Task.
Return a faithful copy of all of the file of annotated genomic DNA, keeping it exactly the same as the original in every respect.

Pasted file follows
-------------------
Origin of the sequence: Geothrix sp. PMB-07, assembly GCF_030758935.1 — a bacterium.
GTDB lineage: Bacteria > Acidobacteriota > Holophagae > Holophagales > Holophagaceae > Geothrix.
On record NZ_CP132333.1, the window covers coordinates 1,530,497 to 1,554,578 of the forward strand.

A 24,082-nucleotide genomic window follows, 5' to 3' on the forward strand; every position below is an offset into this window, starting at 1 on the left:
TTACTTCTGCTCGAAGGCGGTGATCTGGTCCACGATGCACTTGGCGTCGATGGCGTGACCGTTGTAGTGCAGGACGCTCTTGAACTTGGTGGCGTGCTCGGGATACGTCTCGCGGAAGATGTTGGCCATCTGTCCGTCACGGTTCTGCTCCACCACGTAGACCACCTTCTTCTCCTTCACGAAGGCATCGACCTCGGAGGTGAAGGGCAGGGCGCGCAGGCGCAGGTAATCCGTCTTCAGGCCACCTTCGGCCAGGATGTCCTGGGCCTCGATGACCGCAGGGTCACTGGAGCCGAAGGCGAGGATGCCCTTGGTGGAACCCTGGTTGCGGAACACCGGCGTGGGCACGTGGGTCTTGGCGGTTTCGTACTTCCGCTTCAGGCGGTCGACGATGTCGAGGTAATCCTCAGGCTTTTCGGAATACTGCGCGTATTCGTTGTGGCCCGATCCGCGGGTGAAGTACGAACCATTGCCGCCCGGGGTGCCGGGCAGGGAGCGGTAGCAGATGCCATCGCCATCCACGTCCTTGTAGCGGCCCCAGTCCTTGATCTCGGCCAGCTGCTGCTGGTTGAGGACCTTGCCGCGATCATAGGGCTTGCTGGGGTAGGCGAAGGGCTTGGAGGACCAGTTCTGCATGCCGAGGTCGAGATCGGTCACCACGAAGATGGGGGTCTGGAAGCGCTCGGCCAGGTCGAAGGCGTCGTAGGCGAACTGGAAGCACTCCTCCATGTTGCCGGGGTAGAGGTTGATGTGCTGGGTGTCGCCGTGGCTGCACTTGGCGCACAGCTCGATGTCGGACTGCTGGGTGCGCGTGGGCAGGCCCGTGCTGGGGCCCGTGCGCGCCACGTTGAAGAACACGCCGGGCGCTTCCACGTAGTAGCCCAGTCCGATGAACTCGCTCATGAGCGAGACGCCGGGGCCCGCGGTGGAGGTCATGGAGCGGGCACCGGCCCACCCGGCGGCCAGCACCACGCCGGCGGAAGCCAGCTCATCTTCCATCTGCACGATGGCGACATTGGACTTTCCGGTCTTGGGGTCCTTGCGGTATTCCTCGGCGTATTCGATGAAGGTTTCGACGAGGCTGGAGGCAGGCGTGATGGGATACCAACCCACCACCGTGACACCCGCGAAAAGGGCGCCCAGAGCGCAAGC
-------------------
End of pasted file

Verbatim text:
Origin of the sequence: Geothrix sp. PMB-07, assembly GCF_030758935.1 — a bacterium.
GTDB lineage: Bacteria > Acidobacteriota > Holophagae > Holophagales > Holophagaceae > Geothrix.
On record NZ_CP132333.1, the window covers coordinates 1,530,497 to 1,554,578 of the forward strand.

A 24,082-nucleotide genomic window follows, 5' to 3' on the forward strand; every position below is an offset into this window, starting at 1 on the left:
TTACTTCTGCTCGAAGGCGGTGATCTGGTCCACGATGCACTTGGCGTCGATGGCGTGACCGTTGTAGTGCAGGACGCTCTTGAACTTGGTGGCGTGCTCGGGATACGTCTCGCGGAAGATGTTGGCCATCTGTCCGTCACGGTTCTGCTCCACCACGTAGACCACCTTCTTCTCCTTCACGAAGGCATCGACCTCGGAGGTGAAGGGCAGGGCGCGCAGGCGCAGGTAATCCGTCTTCAGGCCACCTTCGGCCAGGATGTCCTGGGCCTCGATGACCGCAGGGTCACTGGAGCCGAAGGCGAGGATGCCCTTGGTGGAACCCTGGTTGCGGAACACCGGCGTGGGCACGTGGGTCTTGGCGGTTTCGTACTTCCGCTTCAGGCGGTCGACGATGTCGAGGTAATCCTCAGGCTTTTCGGAATACTGCGCGTATTCGTTGTGGCCCGATCCGCGGGTGAAGTACGAACCATTGCCGCCCGGGGTGCCGGGCAGGGAGCGGTAGCAGATGCCATCGCCATCCACGTCCTTGTAGCGGCCCCAGTCCTTGATCTCGGCCAGCTGCTGCTGGTTGAGGACCTTGCCGCGATCATAGGGCTTGCTGGGGTAGGCGAAGGGCTTGGAGGACCAGTTCTGCATGCCGAGGTCGAGATCGGTCACCACGAAGATGGGGGTCTGGAAGCGCTCGGCCAGGTCGAAGGCGTCGTAGGCGAACTGGAAGCACTCCTCCATGTTGCCGGGGTAGAGGTTGATGTGCTGGGTGTCGCCGTGGCTGCACTTGGCGCACAGCTCGATGTCGGACTGCTGGGTGCGCGTGGGCAGGCCCGTGCTGGGGCCCGTGCGCGCCACGTTGAAGAACACGCCGGGCGCTTCCACGTAGTAGCCCAGTCCGATGAACTCGCTCATGAGCGAGACGCCGGGGCCCGCGGTGGAGGTCATGGAGCGGGCACCGGCCCACCCGGCGGCCAGCACCACGCCGGCGGAAGCCAGCTCATCTTCCATCTGCACGATGGCGACATTGGACTTTCCGGTCTTGGGGTCCTTGCGGTATTCCTCGGCGTATTCGATGAAGGTTTCGACGAGGCTGGAGGCAGGCGTGATGGGATACCAACCCACCACCGTGACACCCGCGAAAAGGGCGCCCAGAGCGCAAGC